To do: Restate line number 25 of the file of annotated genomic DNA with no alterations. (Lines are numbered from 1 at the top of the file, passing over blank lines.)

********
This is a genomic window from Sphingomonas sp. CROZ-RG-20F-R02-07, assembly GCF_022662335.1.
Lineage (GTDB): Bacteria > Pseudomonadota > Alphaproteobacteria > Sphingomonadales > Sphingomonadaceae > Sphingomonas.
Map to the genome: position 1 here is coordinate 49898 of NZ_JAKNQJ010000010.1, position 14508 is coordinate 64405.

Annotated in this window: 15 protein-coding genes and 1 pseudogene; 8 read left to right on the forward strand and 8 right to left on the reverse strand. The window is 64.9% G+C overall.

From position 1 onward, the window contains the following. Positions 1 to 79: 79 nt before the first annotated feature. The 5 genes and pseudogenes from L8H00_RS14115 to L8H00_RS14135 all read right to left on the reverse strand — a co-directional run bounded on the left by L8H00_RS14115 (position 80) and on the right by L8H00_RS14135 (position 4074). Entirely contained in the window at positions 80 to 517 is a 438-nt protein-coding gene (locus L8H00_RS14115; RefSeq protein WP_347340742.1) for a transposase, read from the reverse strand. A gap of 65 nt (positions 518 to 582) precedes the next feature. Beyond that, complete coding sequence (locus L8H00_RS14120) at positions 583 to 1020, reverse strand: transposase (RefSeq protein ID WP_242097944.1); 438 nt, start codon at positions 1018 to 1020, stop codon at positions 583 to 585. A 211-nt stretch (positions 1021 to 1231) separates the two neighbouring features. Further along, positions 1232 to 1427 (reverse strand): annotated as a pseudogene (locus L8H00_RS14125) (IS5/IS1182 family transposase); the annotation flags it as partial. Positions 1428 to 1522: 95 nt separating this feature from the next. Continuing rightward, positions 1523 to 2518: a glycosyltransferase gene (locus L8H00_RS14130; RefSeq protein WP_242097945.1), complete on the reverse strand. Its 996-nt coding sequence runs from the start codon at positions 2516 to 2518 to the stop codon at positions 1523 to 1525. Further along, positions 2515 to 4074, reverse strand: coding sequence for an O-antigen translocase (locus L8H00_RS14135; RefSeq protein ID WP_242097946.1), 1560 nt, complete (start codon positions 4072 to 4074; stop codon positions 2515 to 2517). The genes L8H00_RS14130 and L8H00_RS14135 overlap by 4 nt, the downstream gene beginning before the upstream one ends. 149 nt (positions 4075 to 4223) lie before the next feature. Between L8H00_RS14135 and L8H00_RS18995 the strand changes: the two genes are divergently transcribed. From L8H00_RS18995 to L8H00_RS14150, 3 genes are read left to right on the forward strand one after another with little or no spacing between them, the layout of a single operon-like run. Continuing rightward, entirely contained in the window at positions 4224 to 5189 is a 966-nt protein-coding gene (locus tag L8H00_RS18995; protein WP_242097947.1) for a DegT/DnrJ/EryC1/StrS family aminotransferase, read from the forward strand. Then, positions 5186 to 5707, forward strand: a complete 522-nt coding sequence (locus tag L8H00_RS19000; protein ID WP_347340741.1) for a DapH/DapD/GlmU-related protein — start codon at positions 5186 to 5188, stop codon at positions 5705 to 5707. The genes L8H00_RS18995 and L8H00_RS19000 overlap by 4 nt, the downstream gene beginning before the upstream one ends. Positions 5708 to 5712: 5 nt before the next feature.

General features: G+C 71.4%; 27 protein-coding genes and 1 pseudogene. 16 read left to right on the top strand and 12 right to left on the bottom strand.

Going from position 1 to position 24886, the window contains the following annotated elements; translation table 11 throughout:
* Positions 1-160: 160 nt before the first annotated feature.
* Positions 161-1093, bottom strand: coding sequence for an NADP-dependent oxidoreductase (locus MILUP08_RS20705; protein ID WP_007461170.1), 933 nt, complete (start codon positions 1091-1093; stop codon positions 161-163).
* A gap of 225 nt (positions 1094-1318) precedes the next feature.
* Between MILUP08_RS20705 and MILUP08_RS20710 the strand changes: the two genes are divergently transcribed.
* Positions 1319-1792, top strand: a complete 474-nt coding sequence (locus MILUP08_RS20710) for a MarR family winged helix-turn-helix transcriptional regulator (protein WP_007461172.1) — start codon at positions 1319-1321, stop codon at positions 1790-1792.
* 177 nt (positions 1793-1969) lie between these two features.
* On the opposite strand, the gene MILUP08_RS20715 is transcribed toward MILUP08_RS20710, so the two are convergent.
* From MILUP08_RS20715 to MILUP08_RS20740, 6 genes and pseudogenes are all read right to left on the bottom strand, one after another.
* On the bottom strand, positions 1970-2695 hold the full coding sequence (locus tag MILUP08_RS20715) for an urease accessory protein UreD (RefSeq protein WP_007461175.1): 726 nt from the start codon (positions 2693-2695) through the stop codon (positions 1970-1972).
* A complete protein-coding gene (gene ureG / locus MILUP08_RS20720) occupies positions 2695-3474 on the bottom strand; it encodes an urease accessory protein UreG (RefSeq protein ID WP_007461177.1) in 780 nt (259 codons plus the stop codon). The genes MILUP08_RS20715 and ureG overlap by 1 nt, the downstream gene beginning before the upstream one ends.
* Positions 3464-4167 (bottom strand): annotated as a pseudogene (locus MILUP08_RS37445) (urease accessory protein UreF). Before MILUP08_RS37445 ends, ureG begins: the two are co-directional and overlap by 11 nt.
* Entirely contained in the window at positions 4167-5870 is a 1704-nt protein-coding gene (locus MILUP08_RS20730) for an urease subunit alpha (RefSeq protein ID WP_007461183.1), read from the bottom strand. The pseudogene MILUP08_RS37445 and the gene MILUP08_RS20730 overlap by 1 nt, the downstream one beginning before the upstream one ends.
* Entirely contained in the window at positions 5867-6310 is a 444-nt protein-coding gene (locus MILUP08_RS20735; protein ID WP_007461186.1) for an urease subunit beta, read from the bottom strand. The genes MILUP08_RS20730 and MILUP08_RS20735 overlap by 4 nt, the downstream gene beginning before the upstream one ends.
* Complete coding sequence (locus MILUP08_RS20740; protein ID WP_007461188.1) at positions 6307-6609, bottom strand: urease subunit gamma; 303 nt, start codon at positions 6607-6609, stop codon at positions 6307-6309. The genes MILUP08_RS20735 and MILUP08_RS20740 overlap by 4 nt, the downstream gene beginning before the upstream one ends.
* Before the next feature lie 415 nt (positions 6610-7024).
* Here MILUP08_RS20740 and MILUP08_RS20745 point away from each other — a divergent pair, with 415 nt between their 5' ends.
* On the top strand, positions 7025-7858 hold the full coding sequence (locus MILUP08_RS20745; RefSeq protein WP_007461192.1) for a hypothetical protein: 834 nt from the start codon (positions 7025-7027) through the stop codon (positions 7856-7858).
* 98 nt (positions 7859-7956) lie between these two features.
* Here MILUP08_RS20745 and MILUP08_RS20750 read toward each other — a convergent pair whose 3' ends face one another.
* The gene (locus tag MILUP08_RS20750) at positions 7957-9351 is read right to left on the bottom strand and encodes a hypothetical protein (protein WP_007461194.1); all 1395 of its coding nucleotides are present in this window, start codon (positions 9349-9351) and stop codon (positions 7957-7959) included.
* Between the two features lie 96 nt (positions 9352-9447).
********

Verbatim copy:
* 98 nt (positions 7859-7956) lie between these two features.